"What an astonishing thing a book is. It's a flat object made from a tree with flexible parts on which are printed lots of funny squiggles. But one glance at it and you're inside the mind of another person, maybe somebody dead for thousands of years. Across the millennia, an author is speaking clearly and silently inside your head, directly to you. Writing is perhaps the greatest of human inventions, binding together people who never knew each other, citizens of distant epochs. Books break the shackles of time. A book is proof that humans are capable of working magic."
- Carl Sagan, Cosmos (1980)You knew we'd get to this eventually, right? Before any other label I may affix to myself, I'm a novelist, a writer, a storyteller. The world I see around me isn't a world of atoms and elements, it's a world of stories waiting to be told.
And we have unfortunately forgotten more stories than we remember. Because we only remember what was recorded.
The constant struggle with this project isn't tracking down the right tool or the correct material. The real struggle can be forced into the old Journalistic construction of the W's: "What do we know? Who recorded it? When did they record it? How did they know it? Why was this saved when all else was lost?"
This was almost a "Thoughts from the peeler" post, but then I remembered that there was an actual guild or two involved in the transmission of the Elizabethan Culture from pen to posterity. The "Who" in the above question is primarily focused through the Worshipful Company of Stationers and the Worshipful Company of Parish Clerks. These two groups are responsible for the lion's share of what we know about our period of study.
As Carl Sagan said at the top of the page, it all boils down to dark squiggles on dead trees (or dead animals in many cases).
Most of the information we have from the 16th century was recorded under the auspices of two groups: The Worshipful Company of Parish Clerks (who aren't really a livery company at this point), and the Worshipful Company of Stationers.
All records of births, deaths, and christenings were recorded by the local parish clerk. Books and broadsheets were printed on the presses of the Stationer's Company.
Yes, I'm working on a letterpress demonstration, but I'm not sure what form that will take. I've put some feelers out locally and will probably be working with someone who has already built up the necessary setup for printing with movable type. I'd wager though, that we're going to be extrapolating from a modern setup.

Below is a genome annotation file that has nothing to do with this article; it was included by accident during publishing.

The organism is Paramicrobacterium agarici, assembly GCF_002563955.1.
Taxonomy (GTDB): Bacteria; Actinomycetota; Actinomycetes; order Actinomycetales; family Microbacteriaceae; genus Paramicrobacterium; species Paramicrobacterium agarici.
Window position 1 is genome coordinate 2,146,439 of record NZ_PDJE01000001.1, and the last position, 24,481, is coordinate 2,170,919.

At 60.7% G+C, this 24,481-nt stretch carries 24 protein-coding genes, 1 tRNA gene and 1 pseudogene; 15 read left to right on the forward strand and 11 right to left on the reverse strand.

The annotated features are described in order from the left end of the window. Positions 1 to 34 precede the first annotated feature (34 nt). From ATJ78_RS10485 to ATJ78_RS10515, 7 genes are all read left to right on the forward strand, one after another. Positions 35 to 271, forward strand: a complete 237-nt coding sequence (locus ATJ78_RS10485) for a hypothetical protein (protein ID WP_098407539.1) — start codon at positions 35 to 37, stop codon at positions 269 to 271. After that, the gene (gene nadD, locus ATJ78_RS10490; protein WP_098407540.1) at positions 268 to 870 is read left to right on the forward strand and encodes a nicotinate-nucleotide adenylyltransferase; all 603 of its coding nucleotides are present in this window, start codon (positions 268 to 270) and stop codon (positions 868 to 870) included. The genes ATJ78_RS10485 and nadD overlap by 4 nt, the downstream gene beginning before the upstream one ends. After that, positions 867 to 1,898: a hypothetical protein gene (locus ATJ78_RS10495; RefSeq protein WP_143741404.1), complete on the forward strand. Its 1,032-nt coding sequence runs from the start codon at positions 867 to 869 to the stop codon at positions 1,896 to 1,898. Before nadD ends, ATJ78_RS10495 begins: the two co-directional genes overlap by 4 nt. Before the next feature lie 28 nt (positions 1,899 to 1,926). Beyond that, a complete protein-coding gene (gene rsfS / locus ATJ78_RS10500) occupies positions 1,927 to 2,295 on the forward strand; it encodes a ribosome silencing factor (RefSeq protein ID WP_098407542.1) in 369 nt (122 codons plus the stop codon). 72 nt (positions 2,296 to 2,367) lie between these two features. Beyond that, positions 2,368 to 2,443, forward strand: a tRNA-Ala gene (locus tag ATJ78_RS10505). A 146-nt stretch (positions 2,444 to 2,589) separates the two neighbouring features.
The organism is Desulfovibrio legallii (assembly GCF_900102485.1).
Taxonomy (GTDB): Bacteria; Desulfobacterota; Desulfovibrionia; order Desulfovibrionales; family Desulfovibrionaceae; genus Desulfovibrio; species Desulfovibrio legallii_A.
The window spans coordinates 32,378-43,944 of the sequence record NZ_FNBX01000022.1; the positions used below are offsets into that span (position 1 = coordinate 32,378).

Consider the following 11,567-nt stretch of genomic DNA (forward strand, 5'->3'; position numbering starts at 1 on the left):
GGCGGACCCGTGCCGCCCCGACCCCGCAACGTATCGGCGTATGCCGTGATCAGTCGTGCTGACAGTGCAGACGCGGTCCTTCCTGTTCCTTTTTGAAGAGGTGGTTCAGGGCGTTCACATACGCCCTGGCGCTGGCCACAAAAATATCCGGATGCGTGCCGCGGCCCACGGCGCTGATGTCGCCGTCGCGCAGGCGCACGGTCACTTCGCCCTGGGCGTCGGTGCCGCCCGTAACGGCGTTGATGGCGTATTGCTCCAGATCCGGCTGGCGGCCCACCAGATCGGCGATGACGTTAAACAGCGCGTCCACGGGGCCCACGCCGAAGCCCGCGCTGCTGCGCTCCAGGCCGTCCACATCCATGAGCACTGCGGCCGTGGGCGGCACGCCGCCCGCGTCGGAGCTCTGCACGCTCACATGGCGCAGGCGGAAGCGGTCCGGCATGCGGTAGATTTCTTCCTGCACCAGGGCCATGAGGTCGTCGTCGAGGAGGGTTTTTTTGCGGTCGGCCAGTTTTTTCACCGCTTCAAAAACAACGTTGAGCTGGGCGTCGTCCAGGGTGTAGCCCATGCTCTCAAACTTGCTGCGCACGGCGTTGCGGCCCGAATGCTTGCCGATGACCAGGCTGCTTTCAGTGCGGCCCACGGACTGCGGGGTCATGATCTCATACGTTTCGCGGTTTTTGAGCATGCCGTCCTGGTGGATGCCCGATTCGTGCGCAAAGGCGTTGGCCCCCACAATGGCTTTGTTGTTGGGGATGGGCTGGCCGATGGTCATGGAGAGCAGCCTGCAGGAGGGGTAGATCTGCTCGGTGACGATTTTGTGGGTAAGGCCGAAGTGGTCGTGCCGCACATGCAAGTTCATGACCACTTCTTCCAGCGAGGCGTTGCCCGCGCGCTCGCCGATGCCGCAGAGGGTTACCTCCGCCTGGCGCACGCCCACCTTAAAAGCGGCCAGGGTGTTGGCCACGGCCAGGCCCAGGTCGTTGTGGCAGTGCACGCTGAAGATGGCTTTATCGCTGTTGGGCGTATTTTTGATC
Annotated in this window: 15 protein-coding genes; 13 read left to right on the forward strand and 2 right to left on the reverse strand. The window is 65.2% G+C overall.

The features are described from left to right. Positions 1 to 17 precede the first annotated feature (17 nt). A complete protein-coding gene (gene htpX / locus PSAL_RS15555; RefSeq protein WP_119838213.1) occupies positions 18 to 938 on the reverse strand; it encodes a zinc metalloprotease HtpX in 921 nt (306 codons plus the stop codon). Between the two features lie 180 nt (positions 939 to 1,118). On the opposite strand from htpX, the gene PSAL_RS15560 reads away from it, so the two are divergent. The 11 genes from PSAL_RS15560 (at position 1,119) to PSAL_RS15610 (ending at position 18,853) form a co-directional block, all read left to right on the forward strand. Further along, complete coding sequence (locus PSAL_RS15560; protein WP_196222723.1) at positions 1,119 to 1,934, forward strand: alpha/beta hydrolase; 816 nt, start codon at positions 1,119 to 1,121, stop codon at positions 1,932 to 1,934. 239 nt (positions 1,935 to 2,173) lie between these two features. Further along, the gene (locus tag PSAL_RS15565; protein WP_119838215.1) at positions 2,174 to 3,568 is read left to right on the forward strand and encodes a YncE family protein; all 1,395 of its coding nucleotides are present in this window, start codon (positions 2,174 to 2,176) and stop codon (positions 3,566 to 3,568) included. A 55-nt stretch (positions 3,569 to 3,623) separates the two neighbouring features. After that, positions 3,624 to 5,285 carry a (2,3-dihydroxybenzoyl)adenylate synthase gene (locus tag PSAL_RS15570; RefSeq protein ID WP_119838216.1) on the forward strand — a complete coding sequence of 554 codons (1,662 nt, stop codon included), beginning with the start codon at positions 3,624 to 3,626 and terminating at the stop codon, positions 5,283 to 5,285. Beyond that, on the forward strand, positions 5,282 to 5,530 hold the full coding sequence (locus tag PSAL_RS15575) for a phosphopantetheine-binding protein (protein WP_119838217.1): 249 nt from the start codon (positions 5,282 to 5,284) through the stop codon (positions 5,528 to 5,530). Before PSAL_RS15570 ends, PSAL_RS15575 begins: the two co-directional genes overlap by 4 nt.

To keep things within the period constraints we've set for ourselves, I'll be binding a book in a manner that's correct for our period. There's an astonishing amount of gear involved in binding, though, so we'll be doing some preparatory projects in wood and metal just to get us to the starting point for that project.
In the meantime, I am at work preparing quills and teaching myself a new hand.
The preparation of a quill will be the focus for a near-term post, but I've demonstrated that craft many times at renaissance faires and events, so I'm not really learning anything new while doing it.
Yes, a new hand. This is where the "practical paleography" comes in. For our purposes, a hand is a method of rendering the alphabet in a culturally-specific way. I'll write more about this as I go along, but the method of writing used to record important documents in the 16th century was known as the Secretary Hand and it's damn near illegible to modern eyes.
Translating any manuscript documents from the period into is so time-consuming that the Folger Shakespeare Library and Oxford University have put out a call for help from the internet to translate more period documents faster than they can alone. Part of my goal with this specific project will be to help in that effort. Not only will this effort increase the number of available records from the time of Shakespeare, you can also contribute to the new edition of the Oxford English dictionary!
You too can help out and learn more about this project at shakespearesworld.org
Anyway, that's where I am at the moment and what I'm working on during the rainy season which is in full effect hereabouts. My old back injury flared up this week as the result of a minor mishap, so I think I'll be spending some time indoors anyway, cutting quills and reading about the chemistry of ink and the denaturation of collagen in parchment... nerd heaven.
Advice for Reading Secretary Hand, Folger Shakepeare Library (PDF)
I thought this was especially appropriate since we kicked off this project with a quote from Anthony Bourdain. As part of a project he's working on with Balvenie Scotch Whiskey, he paid a visit to Arion Press in San Francisco. They are one of the last of their breed, printing and binding fine books with movable lead type. Their methods are modern by our measure, but very old fashioned and very cool by modern metrics.